This is the only pair of singing bird pistols known to date. It is a spectacular example of the exquisite taste and refinement of Genevan artists. There are six single pistols known to exist: 1. Sandoz Collection, 2. Formerly Salomon Collection, now stolen, 3. Two in the Patek Philippe Museum, 4. Peking Palace Museum, 5. International Watch & Clock Museum, Le Chaux-de-Fonds. The mechanism operates much in the same way as a real flintlock pistol. Fully cocking the right-hand hammer lowers the trigger. Upon firing, the hammer flies forwards and strikes the "flint" which flips forward in the usual manner. The barrel cover opens and the bird appears, uprighting itself, and the song begins. The bird turns from side to side and flaps its wings and tail whilst the beak moves in synchronization with the song. At the end of the song the bird disappears. The cover shuts and leaves no trace of the pistols real function. The left-hand hammer is a dummy, although the pan cover is operational. These pistols are extremely rare examples of the second generation of singing bird pistols, in which all the functions are run from a single barrel. The first generation had three barrels that had to be wound: the song and bird movement mechanism, the mechanism bringing the bird up and third separate mechanism bringing the bird back to the barrels. The winding was done by a complicated mechanism set in motion by cocking the right hammer. It was a very complicated mechanism, not leaving much room even for a fusee. The second generation brought the very ingenious concept of joining the three functions together. The bird mechanism is set on its own frame, having its own track. The release is done instantaneously, via a spiral spring housed in the fixed barrel and a fusee-like chain which shoots the frame up thus releasing the bird. The retrieving function has its own pulley set on the third wheel. The pulley is activated at the end of the song, and the force of the mainspring starts pulling the frame slowly inwards. This solution is far from obvious and must have required great experience and engineering talent to invent. While there are six examples of the first generation of pistols known, the present pair is the only known pair of second generation pistols. The new construction allowed for making them a little smaller than the others, which were usually 170 cm. long. It is worth noting the round bellows in this pistols; all others known have rectangular bellows. These pistols represent the ultimate achievement in Genevan miniaturization of animated objects of vertu. As Chapuis and Gelis say, in "Le Monde des Automates: "Amongst the objects incorporating singing birds, these very fine pistols present the greatest difficulties, both in their conception and execution".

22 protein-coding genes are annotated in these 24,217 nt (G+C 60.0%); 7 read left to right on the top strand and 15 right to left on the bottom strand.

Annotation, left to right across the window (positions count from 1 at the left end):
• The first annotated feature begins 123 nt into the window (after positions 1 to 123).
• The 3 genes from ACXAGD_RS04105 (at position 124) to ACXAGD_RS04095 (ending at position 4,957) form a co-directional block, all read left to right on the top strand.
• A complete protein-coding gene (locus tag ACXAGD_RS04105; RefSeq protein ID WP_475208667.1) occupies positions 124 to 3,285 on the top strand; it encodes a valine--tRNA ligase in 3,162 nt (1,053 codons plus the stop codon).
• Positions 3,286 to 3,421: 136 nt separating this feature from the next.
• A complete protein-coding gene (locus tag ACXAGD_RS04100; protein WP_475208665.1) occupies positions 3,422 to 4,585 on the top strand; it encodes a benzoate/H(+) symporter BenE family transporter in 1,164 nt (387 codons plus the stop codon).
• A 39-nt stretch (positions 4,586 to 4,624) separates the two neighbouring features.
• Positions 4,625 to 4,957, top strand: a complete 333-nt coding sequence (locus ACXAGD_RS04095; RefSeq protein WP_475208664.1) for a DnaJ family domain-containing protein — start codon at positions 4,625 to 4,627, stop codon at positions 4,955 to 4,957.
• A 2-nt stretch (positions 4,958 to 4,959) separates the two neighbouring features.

3 very good
3* very good (overhaul recommended, at buyer's expense)
Experts' Overall Opinion